A high school football player believed he had a scholarship offer from a Division I college, then verbally committed to play for that college on a visit to campus. But this player actually did not have a scholarship offer, and no one told him until a week later. This story ran Thursday (Aug. 1, 2013) and is one of the stranger situations I’ve covered. I still feel bad for the kid.
HARRISONBURG, Va. — Chris Griffin, who has spent nearly two decades coaching high school football, said “nothing surprises” him about college recruiting, not even this.
One of Griffin’s cornerbacks at Flowery Branch High in suburban Atlanta, Jeremy James, said he committed last week to play for James Madison in 2014, but it turns out the 5-foot-9, 185-pound rising senior doesn’t have a scholarship offer from the Dukes.
“They have not offered a scholarship,” Griffin, Flowery Branch’s coach, said Wednesday after talking to JMU coach Mickey Matthews. “There is high interest. They would love to get him. It still may happen, but at this point, they don’t have a scholarship offer [out to James].”
A JMU source confirmed Tuesday that James does not have a scholarship offer. Griffin said there was an apparent miscommunication between James and JMU’s coaching staff.
“What I’ve learned about the recruiting process is nothing surprises me. It’s such a business,” Griffin said. “Every school is out there trying to get an edge on the other team, and I understand that, and it’s unfortunate that the market is 17-, 18-year-old kids – that’s the unfortunate thing because they’re the ones that benefit or don’t benefit. Sometimes they don’t know what to think or what to believe. They’re the ones that pay the ultimate price.
“… I’m not blaming the school. Like I said, it’s how they make a living. It’s what they do. It doesn’t surprise anybody that there was miscommunication. …I’m not going to point fingers at anybody. Jeremy will be fine. He’s got a lot of other interest, and James Madison may continue to [recruit] him hard, and he may end up there in the long run anyways. We’ll just see. It’s just an odd thing.”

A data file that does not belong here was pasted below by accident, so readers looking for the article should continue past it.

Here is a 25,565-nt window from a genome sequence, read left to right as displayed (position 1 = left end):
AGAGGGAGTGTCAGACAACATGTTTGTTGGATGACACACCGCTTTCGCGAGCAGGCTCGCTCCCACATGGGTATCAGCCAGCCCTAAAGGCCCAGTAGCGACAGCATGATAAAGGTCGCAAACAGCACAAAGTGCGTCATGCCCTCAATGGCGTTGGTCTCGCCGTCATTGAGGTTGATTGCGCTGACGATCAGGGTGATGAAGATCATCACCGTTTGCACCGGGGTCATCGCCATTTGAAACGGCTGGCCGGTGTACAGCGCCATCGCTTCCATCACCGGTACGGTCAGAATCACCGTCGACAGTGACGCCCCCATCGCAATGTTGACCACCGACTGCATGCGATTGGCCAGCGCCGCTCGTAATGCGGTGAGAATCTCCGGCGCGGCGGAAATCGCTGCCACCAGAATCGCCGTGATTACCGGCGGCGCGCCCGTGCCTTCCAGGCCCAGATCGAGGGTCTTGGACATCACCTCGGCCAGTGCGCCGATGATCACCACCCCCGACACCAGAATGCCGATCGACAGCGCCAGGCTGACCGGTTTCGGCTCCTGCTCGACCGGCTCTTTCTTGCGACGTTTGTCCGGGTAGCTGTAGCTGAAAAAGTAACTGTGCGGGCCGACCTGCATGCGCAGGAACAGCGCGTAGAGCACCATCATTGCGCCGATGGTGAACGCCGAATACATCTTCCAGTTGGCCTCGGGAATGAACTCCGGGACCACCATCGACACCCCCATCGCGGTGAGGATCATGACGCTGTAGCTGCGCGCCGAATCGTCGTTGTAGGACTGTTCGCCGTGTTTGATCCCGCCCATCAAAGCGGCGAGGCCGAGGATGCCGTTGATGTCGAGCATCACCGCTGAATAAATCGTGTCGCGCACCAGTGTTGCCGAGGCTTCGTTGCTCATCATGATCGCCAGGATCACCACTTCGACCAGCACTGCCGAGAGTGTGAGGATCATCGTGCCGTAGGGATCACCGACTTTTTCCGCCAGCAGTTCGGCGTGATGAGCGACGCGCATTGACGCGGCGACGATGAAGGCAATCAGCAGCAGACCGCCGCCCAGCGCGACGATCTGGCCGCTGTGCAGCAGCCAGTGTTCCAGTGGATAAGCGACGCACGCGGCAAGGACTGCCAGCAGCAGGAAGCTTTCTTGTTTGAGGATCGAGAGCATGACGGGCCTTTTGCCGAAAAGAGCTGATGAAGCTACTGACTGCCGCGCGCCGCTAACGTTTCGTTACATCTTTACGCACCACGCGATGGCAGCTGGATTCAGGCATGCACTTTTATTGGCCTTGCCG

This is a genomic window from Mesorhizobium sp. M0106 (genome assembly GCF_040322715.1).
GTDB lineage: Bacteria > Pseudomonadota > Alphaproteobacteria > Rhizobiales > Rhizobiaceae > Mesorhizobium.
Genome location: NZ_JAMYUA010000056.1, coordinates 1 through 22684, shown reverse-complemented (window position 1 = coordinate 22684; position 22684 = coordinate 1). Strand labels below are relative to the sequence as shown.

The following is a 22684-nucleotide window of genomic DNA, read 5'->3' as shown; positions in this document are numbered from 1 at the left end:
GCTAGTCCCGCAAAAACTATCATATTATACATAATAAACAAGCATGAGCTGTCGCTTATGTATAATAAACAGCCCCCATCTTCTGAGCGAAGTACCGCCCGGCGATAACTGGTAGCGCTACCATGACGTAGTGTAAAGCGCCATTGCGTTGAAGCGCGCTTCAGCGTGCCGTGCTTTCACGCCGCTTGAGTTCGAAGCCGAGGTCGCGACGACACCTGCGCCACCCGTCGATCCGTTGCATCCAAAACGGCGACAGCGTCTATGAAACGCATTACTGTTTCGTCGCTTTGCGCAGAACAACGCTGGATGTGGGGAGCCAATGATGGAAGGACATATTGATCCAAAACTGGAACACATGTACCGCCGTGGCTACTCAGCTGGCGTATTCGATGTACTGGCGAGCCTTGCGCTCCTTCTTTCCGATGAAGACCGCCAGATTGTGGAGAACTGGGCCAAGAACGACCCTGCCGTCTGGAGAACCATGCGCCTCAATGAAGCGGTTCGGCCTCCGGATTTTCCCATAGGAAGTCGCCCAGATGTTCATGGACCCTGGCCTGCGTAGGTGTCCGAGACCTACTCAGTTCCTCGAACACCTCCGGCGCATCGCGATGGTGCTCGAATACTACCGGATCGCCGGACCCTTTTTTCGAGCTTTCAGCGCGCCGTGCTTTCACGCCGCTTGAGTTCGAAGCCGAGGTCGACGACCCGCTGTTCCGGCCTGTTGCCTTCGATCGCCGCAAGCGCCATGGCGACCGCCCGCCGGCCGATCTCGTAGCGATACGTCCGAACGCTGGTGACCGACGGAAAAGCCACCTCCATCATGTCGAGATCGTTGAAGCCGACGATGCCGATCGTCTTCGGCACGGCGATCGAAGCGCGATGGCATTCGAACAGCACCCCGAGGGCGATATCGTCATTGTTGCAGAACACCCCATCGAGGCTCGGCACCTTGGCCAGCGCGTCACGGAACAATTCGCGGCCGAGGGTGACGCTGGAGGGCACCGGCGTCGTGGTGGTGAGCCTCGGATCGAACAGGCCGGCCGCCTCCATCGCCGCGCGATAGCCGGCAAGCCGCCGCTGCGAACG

As of early Wednesday evening, James — who runs a 4.53-second 40-yard dash and said he has drawn interest from Indiana and Duke (no offers, though) — said he had a scholarship offer from JMU and that he had committed.
“They offered me during the spring. … Then I committed,” James said after a reporter told him that JMU has not necessarily offered him yet.
Griffin, who also believed James had an offer, said Matthews was conciliatory Wednesday.
“He apologized [for the misunderstanding],” Griffin said. “He was very honest. It’s just kind of confusing. Everything I heard was that they had offered. So anyways, we’ll kind of go from there.”
It’s unclear where and how the miscommunication occurred.
James said JMU offered him a scholarship in May, when Madison assistant coach Clayton Matthews visited Flowery Branch’s spring practice. James then committed to JMU on a visit to campus last week — a visit he took with his father and two other FBHS players, one of whom was quarterback Jackson McDonald. McDonald was the Dukes’ first recruit for the class of 2014. He committed in early July and has encouraged James to commit to JMU.
JMU currently has four players verbally committed for 2014: McDonald, Massaponax defensive tackle Steve Sobczak, Benedictine defensive end Cornell Urquhart and Virginia Episcopal defensive end Michael Biesemier.
Griffin — who coaches at a football-power school that’s had about a dozen Division I players in the past four years — said the mix-up will change how he talks to his players about recruiting.
“A head coach has got to be the guy,” Griffin said. “I don’t know if I would believe anybody until the head coach told me. That’s how I’m going to be with my guys from now on. `Did the head coach talk to you? Did the head coach sit you down and say you have an offer to play at this school?’ And if not, I’m gonna say you have to make sure.”
Griffin said he was at practice when JMU made its alleged scholarship offer to James in May, but said he wasn’t part of the conversation.